5 Ways To Prevent Employers From Binning Your CV

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There are hundreds of tips available about what you should and shouldn’t write on your CV. Some of the don’ts are quite obvious. Not using Times New Roman or Comic Sans as a font and the need for impeccable spelling and grammar don’t require any further explanation (though many CVs go straight into the bin for those very reasons).

Other dos and don’ts, however, are less obvious. School rule number 1 is that a CV should not be longer than one page, but these kind of ‘rules’ are actually not that strict. Also, some people are horrified by the idea of a photograph on your CV, where others think it can be a good idea if used wisely.

Put yourself in the shoes of the employer. About 200 people have applied for the role in question and you are not looking forward to spending a day going through that endless pile of CVs, let alone the covering letters. What would you do….you would start by sifting the wheat from the chaff. So we have written you a list of things you should consider when creating a CV if you want to make sure it ends up on the right pile.


1.   Profile statement

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Although it’s not considered compulsory, if you want to make a great first impression, a profile statement at the beginning of your CV is something that can’t be omitted. For too many people this can be daunting because it’s just a bit awkward to blow one’s own trumpet. Stop looking at it that way and think of that 200-high CV pile on the employer’s desk.

You generally have 15 seconds to impress before your CV becomes a winner or a binner. Use those 15 seconds wisely and explain in just a few lines who you are and what you have to offer. Don’t use hollow words such as ‘excellent communications skills’ or ‘I have a passion for…’, just because they sound good. The effect is often counterproductive. Think carefully about your actual characteristics and skills and ask others for input if you need some help.


2.   Structure and lay-out

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The most common way of structuring CVs is chronologically. It gives the potential employer a clear overview of your career and is particularly good if your career path has been consistent, progressive and within the same industry. As employers generally prefer this format you can’t really go wrong with it.

However, if your career path has been rather bumpy and you have done a fair bit of job (and industry) hopping, then a skills-based CV may be a better option. Start off with a profile statement and a brief description of your career objective, followed by your accomplishments and skills. Put the work experience and education sections nearer the end.

If you are happy to use a chronological format but you just think it looks a bit boring, consider jazzing it up a little. The good news is that you don’t need to be a graphic designer if you want to create a CV that looks professional, appealing and just cool. If you know how to use Adobe InDesign, then that’s great of course, but Word and Pages (Mac) are also pretty advanced nowadays. If you spend some time familiarising yourself with these programs, you’ll be surprised with what you can do. Try downloading some free fonts for example (don’t forget to save your document as a pdf.-file), and have good look online for inspiration. Whatever design you choose, though, always be critical and decide if it’s suitable for the company that you’re applying for.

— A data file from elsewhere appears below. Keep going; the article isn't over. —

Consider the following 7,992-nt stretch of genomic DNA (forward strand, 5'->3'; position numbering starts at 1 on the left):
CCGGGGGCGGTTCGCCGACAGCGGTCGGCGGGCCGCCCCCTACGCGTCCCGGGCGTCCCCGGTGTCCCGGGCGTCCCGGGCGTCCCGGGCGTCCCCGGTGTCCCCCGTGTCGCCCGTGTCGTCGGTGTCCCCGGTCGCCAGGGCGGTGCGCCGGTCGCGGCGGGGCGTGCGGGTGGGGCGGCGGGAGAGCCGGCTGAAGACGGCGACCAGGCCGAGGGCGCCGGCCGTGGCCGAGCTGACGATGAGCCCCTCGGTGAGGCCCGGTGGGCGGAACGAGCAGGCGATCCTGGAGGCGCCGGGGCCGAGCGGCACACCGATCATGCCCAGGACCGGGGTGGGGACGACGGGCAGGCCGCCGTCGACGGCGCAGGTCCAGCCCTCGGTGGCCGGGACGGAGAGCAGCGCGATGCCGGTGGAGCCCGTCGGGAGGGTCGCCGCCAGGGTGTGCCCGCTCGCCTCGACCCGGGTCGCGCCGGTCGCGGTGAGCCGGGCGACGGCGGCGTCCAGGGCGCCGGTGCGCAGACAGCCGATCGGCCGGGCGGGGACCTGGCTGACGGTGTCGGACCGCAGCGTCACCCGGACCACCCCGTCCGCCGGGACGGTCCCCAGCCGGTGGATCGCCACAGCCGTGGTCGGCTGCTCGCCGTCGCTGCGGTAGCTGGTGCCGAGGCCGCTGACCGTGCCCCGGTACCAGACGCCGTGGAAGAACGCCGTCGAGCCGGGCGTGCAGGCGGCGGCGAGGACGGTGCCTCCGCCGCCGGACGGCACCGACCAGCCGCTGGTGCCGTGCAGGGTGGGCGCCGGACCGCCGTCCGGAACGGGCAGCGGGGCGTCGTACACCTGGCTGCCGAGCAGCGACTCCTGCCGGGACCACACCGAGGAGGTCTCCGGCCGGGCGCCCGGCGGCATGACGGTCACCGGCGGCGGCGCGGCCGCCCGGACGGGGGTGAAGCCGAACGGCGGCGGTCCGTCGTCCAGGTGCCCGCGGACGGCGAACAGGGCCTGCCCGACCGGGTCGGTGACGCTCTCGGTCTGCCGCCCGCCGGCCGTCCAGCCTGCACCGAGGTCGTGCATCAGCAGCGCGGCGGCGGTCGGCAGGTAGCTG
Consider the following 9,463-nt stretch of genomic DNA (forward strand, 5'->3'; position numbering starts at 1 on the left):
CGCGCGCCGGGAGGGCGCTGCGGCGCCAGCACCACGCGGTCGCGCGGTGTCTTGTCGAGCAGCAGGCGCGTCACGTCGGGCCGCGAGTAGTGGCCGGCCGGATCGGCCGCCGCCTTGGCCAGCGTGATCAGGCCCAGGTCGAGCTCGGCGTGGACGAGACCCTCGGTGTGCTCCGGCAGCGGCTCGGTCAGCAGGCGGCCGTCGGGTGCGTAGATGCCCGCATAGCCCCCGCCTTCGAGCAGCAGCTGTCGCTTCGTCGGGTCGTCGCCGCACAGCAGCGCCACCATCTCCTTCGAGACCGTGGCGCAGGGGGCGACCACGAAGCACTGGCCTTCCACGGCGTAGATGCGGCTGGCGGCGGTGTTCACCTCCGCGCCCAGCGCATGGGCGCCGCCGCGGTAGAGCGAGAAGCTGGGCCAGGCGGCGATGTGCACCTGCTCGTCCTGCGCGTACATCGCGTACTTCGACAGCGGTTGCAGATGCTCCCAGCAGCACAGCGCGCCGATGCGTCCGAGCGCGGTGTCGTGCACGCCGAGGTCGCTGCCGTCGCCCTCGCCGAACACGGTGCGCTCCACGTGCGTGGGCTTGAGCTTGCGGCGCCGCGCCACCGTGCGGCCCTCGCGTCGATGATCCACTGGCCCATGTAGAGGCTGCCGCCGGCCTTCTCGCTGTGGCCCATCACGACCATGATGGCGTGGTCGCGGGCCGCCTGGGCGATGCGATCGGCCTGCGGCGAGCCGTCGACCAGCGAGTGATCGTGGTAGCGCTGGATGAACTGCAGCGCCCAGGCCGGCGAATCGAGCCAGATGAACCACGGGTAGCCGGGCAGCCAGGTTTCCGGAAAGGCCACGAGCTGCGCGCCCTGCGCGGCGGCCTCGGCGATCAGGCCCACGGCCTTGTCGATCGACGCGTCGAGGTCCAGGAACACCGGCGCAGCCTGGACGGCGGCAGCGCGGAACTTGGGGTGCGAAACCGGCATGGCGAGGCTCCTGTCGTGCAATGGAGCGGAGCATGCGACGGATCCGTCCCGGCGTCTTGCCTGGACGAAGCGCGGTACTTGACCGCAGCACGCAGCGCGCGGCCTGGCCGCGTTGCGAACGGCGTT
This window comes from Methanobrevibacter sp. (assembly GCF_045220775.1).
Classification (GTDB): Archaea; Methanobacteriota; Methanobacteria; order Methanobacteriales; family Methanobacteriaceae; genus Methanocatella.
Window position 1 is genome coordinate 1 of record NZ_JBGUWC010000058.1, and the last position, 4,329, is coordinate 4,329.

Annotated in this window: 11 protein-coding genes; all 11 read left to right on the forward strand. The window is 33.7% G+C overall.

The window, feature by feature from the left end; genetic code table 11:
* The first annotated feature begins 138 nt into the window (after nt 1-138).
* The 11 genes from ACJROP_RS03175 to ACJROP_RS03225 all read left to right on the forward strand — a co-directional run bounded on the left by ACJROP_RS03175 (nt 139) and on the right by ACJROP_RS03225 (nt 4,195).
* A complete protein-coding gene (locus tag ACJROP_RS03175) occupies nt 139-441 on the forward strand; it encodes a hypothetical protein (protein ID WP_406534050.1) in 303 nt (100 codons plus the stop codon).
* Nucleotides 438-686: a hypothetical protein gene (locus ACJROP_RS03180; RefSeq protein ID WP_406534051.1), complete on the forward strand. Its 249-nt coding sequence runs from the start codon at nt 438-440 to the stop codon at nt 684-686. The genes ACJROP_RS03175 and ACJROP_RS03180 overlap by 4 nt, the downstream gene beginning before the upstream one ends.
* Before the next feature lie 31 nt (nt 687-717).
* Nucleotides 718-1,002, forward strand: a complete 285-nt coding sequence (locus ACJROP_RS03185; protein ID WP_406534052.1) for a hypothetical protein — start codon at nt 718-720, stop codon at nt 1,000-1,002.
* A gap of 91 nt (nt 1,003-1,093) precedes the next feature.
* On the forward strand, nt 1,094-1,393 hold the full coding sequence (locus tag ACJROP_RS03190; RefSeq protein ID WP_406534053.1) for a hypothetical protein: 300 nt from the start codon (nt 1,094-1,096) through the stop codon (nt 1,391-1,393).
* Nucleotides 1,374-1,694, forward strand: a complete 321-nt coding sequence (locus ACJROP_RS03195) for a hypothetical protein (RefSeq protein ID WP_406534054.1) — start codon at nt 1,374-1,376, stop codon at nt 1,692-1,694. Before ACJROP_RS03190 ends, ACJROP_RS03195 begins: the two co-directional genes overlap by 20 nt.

3. Made to measure

Up until now, we’ve been talking ‘your CV’. However, every job requires a slightly different version of you. For example, some of your skills may not be so relevant for one role but can be crucial for another. Read every job description carefully and always create a tailor-made CV. Don’t be lazy and revise your CV every single time you apply, especially if you apply for different types of jobs.


4.   References

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The reference sections on CVs often only state ‘on request’. Asking former employers for references is a lot of work for recruiters and potential employers, so why not take Mahomet to the mountain? This is an excellent opportunity to let other people promote you. If done appropriately, this is the best form of advertising there is. Ask people of importance, like your former manager or a client if you’re a freelancer, to write a few positive and relevant lines about you and your work. A minimum of two testimonials is to be recommended in order to make it look convincing. It goes without saying that fake testimonials are a deadly sin.


5.   Make it keyword friendly

Using the right keywords is mostly important when you upload your CV on recruitment websites like the IT Job Board in order for recruiters to find you. Many recruitment companies search for the right candidates electronically, which means they use very advanced software systems to browse through all of those tens of thousands of resumes in the database. You have to keep this in mind when writing your CV.

If you are working in the IT industry and you are ready to send out your CV, then have a browse at our current it jobs?

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